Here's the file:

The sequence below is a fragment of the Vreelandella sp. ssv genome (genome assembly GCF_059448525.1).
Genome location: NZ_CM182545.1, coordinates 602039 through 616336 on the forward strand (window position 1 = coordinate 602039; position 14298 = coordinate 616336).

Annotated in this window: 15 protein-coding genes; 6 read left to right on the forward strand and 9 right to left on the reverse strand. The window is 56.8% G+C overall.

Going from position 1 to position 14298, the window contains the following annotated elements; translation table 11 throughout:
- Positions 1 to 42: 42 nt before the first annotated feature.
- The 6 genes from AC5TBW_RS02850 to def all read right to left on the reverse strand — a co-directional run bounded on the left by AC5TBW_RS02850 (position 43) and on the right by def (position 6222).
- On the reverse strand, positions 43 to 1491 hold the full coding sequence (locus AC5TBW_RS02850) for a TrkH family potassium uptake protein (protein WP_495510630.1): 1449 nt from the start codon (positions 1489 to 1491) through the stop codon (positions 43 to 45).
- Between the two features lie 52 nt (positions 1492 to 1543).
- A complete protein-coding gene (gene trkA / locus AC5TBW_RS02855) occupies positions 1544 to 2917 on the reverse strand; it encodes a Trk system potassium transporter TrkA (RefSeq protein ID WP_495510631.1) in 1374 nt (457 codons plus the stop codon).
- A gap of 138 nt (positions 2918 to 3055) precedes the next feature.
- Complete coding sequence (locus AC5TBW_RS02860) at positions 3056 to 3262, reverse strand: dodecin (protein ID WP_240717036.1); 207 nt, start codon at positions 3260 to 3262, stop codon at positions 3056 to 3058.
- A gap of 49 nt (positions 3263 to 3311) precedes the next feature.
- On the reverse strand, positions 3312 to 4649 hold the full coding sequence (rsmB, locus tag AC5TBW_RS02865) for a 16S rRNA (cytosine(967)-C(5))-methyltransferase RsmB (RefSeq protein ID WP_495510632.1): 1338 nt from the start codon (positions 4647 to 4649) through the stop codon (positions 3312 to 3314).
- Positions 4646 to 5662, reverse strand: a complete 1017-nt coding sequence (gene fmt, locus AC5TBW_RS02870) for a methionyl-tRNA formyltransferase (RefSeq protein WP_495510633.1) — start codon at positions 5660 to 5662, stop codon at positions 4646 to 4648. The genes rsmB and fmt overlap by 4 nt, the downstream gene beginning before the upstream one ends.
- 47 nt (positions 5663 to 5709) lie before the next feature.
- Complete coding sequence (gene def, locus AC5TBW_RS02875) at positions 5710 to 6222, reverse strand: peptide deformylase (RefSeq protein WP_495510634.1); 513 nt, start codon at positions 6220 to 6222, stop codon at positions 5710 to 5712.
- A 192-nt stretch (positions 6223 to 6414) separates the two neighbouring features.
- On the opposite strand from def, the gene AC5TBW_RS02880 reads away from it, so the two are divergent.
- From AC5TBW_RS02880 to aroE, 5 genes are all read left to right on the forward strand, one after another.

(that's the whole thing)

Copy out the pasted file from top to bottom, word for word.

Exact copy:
The sequence below is a fragment of the Vreelandella sp. ssv genome (genome assembly GCF_059448525.1).
Genome location: NZ_CM182545.1, coordinates 602039 through 616336 on the forward strand (window position 1 = coordinate 602039; position 14298 = coordinate 616336).

Annotated in this window: 15 protein-coding genes; 6 read left to right on the forward strand and 9 right to left on the reverse strand. The window is 56.8% G+C overall.

Going from position 1 to position 14298, the window contains the following annotated elements; translation table 11 throughout:
- Positions 1 to 42: 42 nt before the first annotated feature.
- The 6 genes from AC5TBW_RS02850 to def all read right to left on the reverse strand — a co-directional run bounded on the left by AC5TBW_RS02850 (position 43) and on the right by def (position 6222).
- On the reverse strand, positions 43 to 1491 hold the full coding sequence (locus AC5TBW_RS02850) for a TrkH family potassium uptake protein (protein WP_495510630.1): 1449 nt from the start codon (positions 1489 to 1491) through the stop codon (positions 43 to 45).
- Between the two features lie 52 nt (positions 1492 to 1543).
- A complete protein-coding gene (gene trkA / locus AC5TBW_RS02855) occupies positions 1544 to 2917 on the reverse strand; it encodes a Trk system potassium transporter TrkA (RefSeq protein ID WP_495510631.1) in 1374 nt (457 codons plus the stop codon).
- A gap of 138 nt (positions 2918 to 3055) precedes the next feature.
- Complete coding sequence (locus AC5TBW_RS02860) at positions 3056 to 3262, reverse strand: dodecin (protein ID WP_240717036.1); 207 nt, start codon at positions 3260 to 3262, stop codon at positions 3056 to 3058.
- A gap of 49 nt (positions 3263 to 3311) precedes the next feature.
- On the reverse strand, positions 3312 to 4649 hold the full coding sequence (rsmB, locus tag AC5TBW_RS02865) for a 16S rRNA (cytosine(967)-C(5))-methyltransferase RsmB (RefSeq protein ID WP_495510632.1): 1338 nt from the start codon (positions 4647 to 4649) through the stop codon (positions 3312 to 3314).
- Positions 4646 to 5662, reverse strand: a complete 1017-nt coding sequence (gene fmt, locus AC5TBW_RS02870) for a methionyl-tRNA formyltransferase (RefSeq protein WP_495510633.1) — start codon at positions 5660 to 5662, stop codon at positions 4646 to 4648. The genes rsmB and fmt overlap by 4 nt, the downstream gene beginning before the upstream one ends.
- 47 nt (positions 5663 to 5709) lie before the next feature.
- Complete coding sequence (gene def, locus AC5TBW_RS02875) at positions 5710 to 6222, reverse strand: peptide deformylase (RefSeq protein WP_495510634.1); 513 nt, start codon at positions 6220 to 6222, stop codon at positions 5710 to 5712.
- A 192-nt stretch (positions 6223 to 6414) separates the two neighbouring features.
- On the opposite strand from def, the gene AC5TBW_RS02880 reads away from it, so the two are divergent.
- From AC5TBW_RS02880 to aroE, 5 genes are all read left to right on the forward strand, one after another.